From the follow-up examinations, data on IH at the site of stoma reversal or at any other surgical access site, symptomatic IH, IH repair operation, time from operation to IH, time followed up and death during follow-up were extracted.

Primary outcome was the occurrence of an IH at the site of stoma reversal. Secondary outcome was the occurrence of IH at any other surgical access site. An IH was defined as published in the European Hernia Society statement on abdominal wall hernias [6].

Statistical methods

Primary and secondary endpoints were assessed using survival time and time-to-event analysis (Kaplan–Meier). Continuous variables were assessed using mean and standard deviation and median and quartiles. Categorical data was processed using absolute and relative incidence, and Fisher’s exact test was used to evaluate for significant contingency (p < 0.05 indicating significance). For the multivariate analysis, a binary logistic regression was performed. Calculations were done using the SPSS Software (IBM SPSS Statistics 24, IBM Corp., USA).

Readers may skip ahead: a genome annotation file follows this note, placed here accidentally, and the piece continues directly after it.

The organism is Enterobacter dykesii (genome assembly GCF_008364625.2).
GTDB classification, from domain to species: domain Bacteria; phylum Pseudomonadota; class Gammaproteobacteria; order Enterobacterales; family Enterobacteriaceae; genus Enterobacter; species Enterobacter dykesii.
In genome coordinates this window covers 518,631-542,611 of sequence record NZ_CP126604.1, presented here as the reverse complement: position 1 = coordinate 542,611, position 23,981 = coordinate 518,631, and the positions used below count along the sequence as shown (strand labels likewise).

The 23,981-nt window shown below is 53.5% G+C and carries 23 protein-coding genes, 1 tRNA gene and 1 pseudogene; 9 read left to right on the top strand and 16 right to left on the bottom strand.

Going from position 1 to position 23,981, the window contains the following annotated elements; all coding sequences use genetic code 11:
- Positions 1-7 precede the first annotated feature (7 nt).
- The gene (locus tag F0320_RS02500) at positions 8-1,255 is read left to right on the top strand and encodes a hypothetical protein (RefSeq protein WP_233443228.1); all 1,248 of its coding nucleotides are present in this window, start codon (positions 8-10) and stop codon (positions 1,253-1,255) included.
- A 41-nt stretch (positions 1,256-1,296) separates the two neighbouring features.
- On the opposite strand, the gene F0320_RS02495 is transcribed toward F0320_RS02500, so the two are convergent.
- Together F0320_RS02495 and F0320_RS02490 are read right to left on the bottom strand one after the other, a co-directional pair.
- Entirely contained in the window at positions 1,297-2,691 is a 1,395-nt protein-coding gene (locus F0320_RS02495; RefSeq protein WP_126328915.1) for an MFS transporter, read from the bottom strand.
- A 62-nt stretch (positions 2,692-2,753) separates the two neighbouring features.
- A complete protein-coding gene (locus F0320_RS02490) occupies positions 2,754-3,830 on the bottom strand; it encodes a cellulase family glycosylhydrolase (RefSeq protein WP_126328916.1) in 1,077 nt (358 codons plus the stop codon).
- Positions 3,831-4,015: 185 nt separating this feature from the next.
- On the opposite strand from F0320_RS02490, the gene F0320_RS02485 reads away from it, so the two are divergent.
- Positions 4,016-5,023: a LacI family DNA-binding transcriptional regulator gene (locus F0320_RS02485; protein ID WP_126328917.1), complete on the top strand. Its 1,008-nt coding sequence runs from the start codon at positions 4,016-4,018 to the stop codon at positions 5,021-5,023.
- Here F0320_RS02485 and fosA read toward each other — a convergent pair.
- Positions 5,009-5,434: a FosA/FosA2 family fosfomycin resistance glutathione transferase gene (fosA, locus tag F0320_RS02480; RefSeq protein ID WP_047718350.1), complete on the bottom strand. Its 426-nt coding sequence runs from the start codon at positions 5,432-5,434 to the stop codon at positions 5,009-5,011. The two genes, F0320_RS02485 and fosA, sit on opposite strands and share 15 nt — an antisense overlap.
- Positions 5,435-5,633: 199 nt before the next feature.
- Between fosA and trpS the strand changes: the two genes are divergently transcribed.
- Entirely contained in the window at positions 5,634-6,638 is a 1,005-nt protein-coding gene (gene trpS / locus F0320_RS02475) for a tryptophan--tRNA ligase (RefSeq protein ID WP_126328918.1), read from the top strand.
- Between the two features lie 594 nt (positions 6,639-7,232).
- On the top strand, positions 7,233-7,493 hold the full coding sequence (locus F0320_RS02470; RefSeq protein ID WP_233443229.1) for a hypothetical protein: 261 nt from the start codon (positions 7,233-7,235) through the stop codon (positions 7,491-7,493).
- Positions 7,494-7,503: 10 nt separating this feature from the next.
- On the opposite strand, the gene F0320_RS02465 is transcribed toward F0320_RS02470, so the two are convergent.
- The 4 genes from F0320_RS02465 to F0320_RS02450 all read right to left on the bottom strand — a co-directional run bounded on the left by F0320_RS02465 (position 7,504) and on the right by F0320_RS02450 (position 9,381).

From the operating room logbook, 198 patients with a stoma reversal operation from 2010 to 2016 were identified. Seventeen patients were excluded because a stoma reversal was not performed, a mesh reinforcement was used or the stoma was reestablished at the same site. The study cohort includes 181 patients, of whom 41 were lost to follow-up. A flowchart is shown in Fig. 1.
Fig. 1

Flowchart of retrospective patient recruitment to study the incidence of incisional hernia after stoma reversal

Descriptive data